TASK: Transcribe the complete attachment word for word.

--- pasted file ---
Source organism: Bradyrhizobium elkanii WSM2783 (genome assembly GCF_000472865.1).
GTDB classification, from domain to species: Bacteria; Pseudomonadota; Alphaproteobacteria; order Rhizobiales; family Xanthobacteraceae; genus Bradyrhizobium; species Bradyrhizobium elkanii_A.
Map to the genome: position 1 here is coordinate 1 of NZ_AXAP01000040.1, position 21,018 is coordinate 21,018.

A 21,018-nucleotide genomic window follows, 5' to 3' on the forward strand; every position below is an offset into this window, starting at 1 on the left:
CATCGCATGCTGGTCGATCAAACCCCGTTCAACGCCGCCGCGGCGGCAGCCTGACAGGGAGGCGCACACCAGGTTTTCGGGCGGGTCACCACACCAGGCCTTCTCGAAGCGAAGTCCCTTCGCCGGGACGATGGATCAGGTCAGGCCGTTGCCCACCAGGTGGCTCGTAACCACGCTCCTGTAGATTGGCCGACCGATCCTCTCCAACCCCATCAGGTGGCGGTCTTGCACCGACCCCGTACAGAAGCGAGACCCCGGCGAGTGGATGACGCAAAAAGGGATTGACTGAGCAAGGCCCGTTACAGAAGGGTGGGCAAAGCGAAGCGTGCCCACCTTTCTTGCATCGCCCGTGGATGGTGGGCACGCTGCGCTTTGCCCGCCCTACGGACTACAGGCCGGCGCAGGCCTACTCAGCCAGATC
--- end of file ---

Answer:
Source organism: Bradyrhizobium elkanii WSM2783 (genome assembly GCF_000472865.1).
GTDB classification, from domain to species: Bacteria; Pseudomonadota; Alphaproteobacteria; order Rhizobiales; family Xanthobacteraceae; genus Bradyrhizobium; species Bradyrhizobium elkanii_A.
Map to the genome: position 1 here is coordinate 1 of NZ_AXAP01000040.1, position 21,018 is coordinate 21,018.

A 21,018-nucleotide genomic window follows, 5' to 3' on the forward strand; every position below is an offset into this window, starting at 1 on the left:
CATCGCATGCTGGTCGATCAAACCCCGTTCAACGCCGCCGCGGCGGCAGCCTGACAGGGAGGCGCACACCAGGTTTTCGGGCGGGTCACCACACCAGGCCTTCTCGAAGCGAAGTCCCTTCGCCGGGACGATGGATCAGGTCAGGCCGTTGCCCACCAGGTGGCTCGTAACCACGCTCCTGTAGATTGGCCGACCGATCCTCTCCAACCCCATCAGGTGGCGGTCTTGCACCGACCCCGTACAGAAGCGAGACCCCGGCGAGTGGATGACGCAAAAAGGGATTGACTGAGCAAGGCCCGTTACAGAAGGGTGGGCAAAGCGAAGCGTGCCCACCTTTCTTGCATCGCCCGTGGATGGTGGGCACGCTGCGCTTTGCCCGCCCTACGGACTACAGGCCGGCGCAGGCCTACTCAGCCAGATC